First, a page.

Two times in the last three weeks, I have been “interrupted” during my sermon.
For those of you of a different denominational persuasion, this does not happen in Lutheran congregations.
Garrison Keillor refers to Lutherans (as opposed to others) as the frozen chosen. We come to church. We sit — quietly. We sing.
Rarely do we clap — although that phenomenon has made some headway in recent years.
We patiently listen to the pastor preach — even if he or she is boring.
We take our medicine like good little children and wait to make any commentary until later in the parking lot. Of course, we are very nice to our pastors, wishing them a “good day” and “nice sermon, pastor” as we walk out.
We NEVER interrupt them during a sermon.
But, I guess when the Spirit moves someone, old patterns are broken.
Three weeks ago, I delivered a sermon on evangelism. I was midway through the sermon asking what made the church different from any other organization that is tax exempt. A young lady in the congregation raised her hand. Fortunately, my parents helped instill just a little flexibility into my system. I stopped to let her speak.
“Habitat for Humanity works really hard to get the word out about what they are doing. They do a lot of advertising to draw attention to what they do and try to accomplish.”
This being a sermon on evangelism and getting the word out, her comment was right on target, so I promptly replied with a smile, “Now, Jessica, don’t steal my thunder completely.”
The congregation laughed.
I continued on. I worked my way through the rest of the sermon and was building up to the crescendo. I was just about to lay it on the line and call for a renewed effort by my congregation’s members to invite others to church instead of sitting silent when Jessica’s hand popped up again.
I stopped. Deep down, I was a little irritated. I was ready to drop my clenching line, but I should trust the Spirit more.
She began, “When we were looking for a church home, we got invited to a lot of churches. We went to a lot, too. It was neat being invited, but we didn’t always feel welcome. When we got here, we really felt welcome, and we knew we were home.”
Jessica hit the nail on the head. Not only does a congregation need to be focused on invitation, but they also must prepare a welcome.
Many congregations talk about being warm and hospitable, but rarely do they actually act on it. Here was testimony which both encouraged and affirmed my congregation’s attempts at invitation and at welcome.
My closing line was worthless. Jessica had said it all in a way that meant so much more to those gathered in the pews that Sunday morning.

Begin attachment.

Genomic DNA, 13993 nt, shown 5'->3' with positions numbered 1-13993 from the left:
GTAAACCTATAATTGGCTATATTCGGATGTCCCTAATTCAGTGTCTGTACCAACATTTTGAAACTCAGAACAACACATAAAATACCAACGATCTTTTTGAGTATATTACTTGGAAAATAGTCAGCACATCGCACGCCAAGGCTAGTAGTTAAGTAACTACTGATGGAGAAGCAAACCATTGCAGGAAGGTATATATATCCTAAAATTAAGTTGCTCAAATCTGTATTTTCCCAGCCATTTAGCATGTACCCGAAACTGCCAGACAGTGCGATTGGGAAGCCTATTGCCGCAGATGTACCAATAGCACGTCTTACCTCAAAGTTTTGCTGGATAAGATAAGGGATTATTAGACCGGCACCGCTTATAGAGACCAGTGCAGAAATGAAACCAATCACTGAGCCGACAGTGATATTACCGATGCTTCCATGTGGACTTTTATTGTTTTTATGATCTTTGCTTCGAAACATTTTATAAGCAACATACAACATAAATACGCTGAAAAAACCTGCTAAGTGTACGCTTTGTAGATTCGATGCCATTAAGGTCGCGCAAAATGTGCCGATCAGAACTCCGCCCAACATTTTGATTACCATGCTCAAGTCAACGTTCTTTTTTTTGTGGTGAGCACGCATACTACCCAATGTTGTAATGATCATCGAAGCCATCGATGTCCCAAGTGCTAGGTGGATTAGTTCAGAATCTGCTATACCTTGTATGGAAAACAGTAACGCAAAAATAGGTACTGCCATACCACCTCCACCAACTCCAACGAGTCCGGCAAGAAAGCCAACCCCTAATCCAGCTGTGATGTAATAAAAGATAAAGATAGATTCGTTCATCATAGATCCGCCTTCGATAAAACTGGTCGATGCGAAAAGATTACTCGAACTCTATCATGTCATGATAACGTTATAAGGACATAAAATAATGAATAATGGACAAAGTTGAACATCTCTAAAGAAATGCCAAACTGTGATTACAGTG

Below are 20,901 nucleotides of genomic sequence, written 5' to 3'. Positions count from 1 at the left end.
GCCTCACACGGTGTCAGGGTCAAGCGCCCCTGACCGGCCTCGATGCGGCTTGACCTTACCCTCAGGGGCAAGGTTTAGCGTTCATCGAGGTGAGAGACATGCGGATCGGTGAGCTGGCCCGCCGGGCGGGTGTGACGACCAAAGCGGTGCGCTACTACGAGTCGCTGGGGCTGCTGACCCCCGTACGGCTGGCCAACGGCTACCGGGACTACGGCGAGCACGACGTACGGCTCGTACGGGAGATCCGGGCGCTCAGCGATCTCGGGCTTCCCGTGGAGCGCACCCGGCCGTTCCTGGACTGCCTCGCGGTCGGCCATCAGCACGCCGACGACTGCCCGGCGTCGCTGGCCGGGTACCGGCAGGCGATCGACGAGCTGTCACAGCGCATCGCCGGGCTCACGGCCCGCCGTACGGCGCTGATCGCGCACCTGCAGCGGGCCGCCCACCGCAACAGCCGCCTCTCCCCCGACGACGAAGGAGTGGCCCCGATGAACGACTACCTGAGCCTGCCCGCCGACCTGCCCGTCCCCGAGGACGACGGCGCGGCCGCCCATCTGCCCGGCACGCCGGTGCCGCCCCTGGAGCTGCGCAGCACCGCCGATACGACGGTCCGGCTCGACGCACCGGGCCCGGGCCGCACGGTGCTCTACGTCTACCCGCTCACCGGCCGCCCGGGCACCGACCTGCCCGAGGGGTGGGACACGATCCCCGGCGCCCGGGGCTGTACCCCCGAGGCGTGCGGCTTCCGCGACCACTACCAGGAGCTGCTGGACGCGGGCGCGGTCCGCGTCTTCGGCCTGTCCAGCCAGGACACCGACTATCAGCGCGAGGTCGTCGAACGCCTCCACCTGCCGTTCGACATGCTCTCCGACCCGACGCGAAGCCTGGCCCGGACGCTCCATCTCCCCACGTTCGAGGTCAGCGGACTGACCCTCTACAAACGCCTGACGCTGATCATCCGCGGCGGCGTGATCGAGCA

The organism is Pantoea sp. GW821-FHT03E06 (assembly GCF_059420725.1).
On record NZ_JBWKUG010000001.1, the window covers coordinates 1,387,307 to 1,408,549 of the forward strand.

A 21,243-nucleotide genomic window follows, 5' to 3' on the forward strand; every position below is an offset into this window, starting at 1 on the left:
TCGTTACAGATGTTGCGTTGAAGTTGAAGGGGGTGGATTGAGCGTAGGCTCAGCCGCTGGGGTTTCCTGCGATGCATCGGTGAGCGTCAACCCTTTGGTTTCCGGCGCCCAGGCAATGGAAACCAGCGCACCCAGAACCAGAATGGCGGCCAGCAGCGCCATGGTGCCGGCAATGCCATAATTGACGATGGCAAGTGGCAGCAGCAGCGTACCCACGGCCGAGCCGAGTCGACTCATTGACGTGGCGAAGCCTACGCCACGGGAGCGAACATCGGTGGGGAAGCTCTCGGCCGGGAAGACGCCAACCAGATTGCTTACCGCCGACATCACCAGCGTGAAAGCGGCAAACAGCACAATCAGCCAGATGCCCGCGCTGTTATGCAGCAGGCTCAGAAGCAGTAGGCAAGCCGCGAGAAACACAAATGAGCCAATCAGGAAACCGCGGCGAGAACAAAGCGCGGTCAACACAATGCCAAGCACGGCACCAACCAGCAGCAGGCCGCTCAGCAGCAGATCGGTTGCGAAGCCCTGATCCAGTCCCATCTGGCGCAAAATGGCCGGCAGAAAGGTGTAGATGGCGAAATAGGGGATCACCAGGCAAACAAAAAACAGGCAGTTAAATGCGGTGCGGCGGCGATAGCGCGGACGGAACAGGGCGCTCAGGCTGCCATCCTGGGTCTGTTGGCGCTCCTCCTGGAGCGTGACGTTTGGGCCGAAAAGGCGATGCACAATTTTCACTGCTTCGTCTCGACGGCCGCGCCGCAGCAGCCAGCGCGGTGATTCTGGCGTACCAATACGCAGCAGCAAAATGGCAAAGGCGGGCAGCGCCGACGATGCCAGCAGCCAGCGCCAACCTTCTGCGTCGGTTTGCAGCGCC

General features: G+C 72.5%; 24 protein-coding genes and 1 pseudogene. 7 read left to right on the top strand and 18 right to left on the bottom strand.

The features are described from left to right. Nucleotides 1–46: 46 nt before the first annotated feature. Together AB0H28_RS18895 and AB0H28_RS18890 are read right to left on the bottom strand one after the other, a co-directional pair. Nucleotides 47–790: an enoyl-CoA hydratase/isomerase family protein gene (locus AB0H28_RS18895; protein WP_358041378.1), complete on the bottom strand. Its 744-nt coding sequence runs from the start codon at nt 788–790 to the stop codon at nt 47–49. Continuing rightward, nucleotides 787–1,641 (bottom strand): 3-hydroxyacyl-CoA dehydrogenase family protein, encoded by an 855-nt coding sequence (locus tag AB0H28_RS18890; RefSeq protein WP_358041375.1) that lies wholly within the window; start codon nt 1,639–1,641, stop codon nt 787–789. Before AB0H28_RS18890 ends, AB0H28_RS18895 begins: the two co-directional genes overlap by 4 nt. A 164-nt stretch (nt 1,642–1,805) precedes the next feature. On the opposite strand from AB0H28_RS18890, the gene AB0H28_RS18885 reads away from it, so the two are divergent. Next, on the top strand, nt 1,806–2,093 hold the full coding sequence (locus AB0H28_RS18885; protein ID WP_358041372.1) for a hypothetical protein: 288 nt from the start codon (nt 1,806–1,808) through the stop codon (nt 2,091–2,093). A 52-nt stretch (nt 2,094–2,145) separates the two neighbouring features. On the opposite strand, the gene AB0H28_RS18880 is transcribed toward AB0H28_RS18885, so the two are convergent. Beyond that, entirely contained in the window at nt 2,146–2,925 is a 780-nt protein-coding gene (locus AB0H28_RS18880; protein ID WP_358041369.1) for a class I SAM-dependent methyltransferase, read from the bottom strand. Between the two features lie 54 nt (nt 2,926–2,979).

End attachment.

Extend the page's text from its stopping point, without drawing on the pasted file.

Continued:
I replied, “So, what you are saying Jessica, is that a congregation needs to be intentional both at inviting someone and in welcoming them?”
“Yes, sir,” she answered.
I said, “I don’t think I need to say anymore than that. Amen.”
The congregation applauded. (To the time of this posting, I am still confused as to whether or not they were clapping for Jessica’s holy interruption or at my comment that I didn’t need to say anymore.)
This past Sunday, I preached on the imminence of the kingdom of God — that God’s kingdom isn’t just a far-off reality which we experience at death, but it makes itself known right here and right now.
I based it on Jesus’ Sermon on the Mount in Matthew, chapter 5. The Beatitudes. Blessed are they … for yours is the kingdom of God.
I spoke of a local woman who had just lost her husband. She now had to deal with her grief at his passing along with recovering from some major health issues.
Being elderly and having over five acres of land, she was going to have to wrestle with some tough questions, and her daughters lived in Nevada and Illinois respectively. She basically would be alone in all of this, and what does one say to this woman?
A member of the congregation raised his hand at that moment.
I acknowledged him.
He said, “Tell her, St. John (Lutheran Church) will help her.”
I should have stopped there, but I was just getting started. He hit the nail on the head. The church is a visible sign of God’s kingdom in the world, and this man helped us see what we should be doing in such situations.
Whether I like it or not, the Spirit is moving in my congregation, and people are feeling it. They are announcing it. It’s a very good thing.
I can’t wait until my next sermon is interrupted.
Originally posted Feb. 3, 2011, at Country Preacher’s Corner. Republished with permission of the author. Find a link to Kevin Haug’s blog Country Preacher’s Corner at Lutheran Blogs.